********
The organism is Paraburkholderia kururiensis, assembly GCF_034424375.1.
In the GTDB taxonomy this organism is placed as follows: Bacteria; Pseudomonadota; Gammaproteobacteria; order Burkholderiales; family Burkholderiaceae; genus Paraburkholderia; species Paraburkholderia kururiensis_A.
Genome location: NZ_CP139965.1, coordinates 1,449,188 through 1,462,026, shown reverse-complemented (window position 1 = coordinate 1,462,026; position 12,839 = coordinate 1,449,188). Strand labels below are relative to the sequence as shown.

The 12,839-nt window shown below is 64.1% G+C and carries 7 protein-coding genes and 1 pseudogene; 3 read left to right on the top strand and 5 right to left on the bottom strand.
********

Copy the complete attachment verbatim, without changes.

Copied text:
The organism is Paraburkholderia kururiensis, assembly GCF_034424375.1.
In the GTDB taxonomy this organism is placed as follows: Bacteria; Pseudomonadota; Gammaproteobacteria; order Burkholderiales; family Burkholderiaceae; genus Paraburkholderia; species Paraburkholderia kururiensis_A.
Genome location: NZ_CP139965.1, coordinates 1,449,188 through 1,462,026, shown reverse-complemented (window position 1 = coordinate 1,462,026; position 12,839 = coordinate 1,449,188). Strand labels below are relative to the sequence as shown.

The 12,839-nt window shown below is 64.1% G+C and carries 7 protein-coding genes and 1 pseudogene; 3 read left to right on the top strand and 5 right to left on the bottom strand.